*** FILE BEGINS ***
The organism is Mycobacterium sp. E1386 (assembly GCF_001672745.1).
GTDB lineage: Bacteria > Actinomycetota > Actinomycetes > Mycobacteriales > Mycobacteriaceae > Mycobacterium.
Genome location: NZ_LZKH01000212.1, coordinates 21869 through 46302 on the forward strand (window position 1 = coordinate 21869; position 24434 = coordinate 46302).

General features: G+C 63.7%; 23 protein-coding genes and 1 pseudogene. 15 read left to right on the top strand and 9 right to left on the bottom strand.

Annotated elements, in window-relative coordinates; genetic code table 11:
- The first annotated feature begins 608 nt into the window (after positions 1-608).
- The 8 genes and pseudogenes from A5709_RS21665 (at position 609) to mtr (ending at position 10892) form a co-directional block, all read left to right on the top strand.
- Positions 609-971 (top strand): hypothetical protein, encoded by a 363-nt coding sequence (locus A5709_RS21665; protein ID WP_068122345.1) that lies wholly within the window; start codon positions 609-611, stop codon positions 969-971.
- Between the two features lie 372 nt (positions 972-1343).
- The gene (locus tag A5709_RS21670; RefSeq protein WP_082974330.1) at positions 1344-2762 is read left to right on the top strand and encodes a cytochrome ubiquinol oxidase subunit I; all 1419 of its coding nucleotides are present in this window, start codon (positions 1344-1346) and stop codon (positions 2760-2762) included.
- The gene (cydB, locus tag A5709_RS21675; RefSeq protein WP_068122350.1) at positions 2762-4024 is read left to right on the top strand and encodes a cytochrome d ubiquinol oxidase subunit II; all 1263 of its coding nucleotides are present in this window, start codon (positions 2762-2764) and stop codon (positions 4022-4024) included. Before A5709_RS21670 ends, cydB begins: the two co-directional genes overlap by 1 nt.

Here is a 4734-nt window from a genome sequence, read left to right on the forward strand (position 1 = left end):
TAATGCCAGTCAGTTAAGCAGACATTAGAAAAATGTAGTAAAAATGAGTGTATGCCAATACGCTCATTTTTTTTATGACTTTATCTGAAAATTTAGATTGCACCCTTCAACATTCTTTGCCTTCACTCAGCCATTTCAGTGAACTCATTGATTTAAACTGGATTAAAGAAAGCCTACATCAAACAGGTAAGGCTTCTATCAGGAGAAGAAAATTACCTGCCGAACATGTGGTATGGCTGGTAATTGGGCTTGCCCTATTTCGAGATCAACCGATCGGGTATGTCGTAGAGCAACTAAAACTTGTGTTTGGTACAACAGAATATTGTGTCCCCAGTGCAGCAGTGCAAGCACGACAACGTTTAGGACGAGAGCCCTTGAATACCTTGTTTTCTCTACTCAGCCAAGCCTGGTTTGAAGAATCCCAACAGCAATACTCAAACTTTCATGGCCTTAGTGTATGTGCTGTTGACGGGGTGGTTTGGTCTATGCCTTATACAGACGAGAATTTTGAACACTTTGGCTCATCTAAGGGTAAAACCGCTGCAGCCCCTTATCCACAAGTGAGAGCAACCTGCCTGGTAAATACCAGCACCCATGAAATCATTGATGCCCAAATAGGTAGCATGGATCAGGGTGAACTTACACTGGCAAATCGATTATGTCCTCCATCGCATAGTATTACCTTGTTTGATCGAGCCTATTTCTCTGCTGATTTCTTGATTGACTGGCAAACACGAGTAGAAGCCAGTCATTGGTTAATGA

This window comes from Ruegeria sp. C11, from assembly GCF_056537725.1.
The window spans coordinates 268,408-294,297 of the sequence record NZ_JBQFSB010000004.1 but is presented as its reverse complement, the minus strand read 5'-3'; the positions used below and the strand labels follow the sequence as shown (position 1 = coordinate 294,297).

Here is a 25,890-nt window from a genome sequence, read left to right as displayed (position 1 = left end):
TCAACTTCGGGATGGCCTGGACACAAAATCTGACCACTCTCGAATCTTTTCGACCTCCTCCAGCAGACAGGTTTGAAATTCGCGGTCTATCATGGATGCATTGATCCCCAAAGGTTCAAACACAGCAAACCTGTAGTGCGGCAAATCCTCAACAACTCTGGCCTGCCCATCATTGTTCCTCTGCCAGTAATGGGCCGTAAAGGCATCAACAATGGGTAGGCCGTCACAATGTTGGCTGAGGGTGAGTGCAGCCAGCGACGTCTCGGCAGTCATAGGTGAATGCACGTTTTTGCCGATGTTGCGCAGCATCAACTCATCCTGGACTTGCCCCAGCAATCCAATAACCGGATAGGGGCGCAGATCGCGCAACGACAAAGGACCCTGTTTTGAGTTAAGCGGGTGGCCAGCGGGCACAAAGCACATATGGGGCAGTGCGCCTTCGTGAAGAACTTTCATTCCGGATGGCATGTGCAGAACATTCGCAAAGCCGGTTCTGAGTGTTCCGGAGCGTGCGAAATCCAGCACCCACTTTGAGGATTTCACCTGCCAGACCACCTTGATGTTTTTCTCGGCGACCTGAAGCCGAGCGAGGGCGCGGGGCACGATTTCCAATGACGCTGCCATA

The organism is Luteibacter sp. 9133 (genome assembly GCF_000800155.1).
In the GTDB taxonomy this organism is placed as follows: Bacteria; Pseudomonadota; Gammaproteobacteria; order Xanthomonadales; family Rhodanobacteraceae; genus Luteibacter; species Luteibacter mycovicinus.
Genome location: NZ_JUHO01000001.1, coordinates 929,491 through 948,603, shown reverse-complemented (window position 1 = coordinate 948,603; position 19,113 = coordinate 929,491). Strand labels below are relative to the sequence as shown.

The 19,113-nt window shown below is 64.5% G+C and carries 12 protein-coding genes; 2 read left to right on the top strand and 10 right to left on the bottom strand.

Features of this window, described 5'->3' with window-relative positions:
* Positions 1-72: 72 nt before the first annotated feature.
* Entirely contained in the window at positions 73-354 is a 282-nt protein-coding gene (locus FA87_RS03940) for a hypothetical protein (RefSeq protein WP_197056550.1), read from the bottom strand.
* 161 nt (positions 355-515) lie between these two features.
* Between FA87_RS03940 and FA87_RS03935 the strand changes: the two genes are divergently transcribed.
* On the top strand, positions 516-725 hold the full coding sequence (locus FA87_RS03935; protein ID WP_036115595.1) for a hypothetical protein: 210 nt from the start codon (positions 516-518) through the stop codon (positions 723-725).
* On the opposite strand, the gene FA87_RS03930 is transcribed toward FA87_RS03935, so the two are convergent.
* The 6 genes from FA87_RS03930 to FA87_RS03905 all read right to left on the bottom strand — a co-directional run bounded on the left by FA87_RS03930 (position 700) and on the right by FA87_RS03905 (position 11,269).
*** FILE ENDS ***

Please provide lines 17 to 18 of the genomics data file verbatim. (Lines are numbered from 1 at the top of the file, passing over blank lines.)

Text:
TCAACTTCGGGATGGCCTGGACACAAAATCTGACCACTCTCGAATCTTTTCGACCTCCTCCAGCAGACAGGTTTGAAATTCGCGGTCTATCATGGATGCATTGATCCCCAAAGGTTCAAACACAGCAAACCTGTAGTGCGGCAAATCCTCAACAACTCTGGCCTGCCCATCATTGTTCCTCTGCCAGTAATGGGCCGTAAAGGCATCAACAATGGGTAGGCCGTCACAATGTTGGCTGAGGGTGAGTGCAGCCAGCGACGTCTCGGCAGTCATAGGTGAATGCACGTTTTTGCCGATGTTGCGCAGCATCAACTCATCCTGGACTTGCCCCAGCAATCCAATAACCGGATAGGGGCGCAGATCGCGCAACGACAAAGGACCCTGTTTTGAGTTAAGCGGGTGGCCAGCGGGCACAAAGCACATATGGGGCAGTGCGCCTTCGTGAAGAACTTTCATTCCGGATGGCATGTGCAGAACATTCGCAAAGCCGGTTCTGAGTGTTCCGGAGCGTGCGAAATCCAGCACCCACTTTGAGGATTTCACCTGCCAGACCACCTTGATGTTTTTCTCGGCGACCTGAAGCCGAGCGAGGGCGCGGGGCACGATTTCCAATGACGCTGCCATA

The organism is Luteibacter sp. 9133 (genome assembly GCF_000800155.1).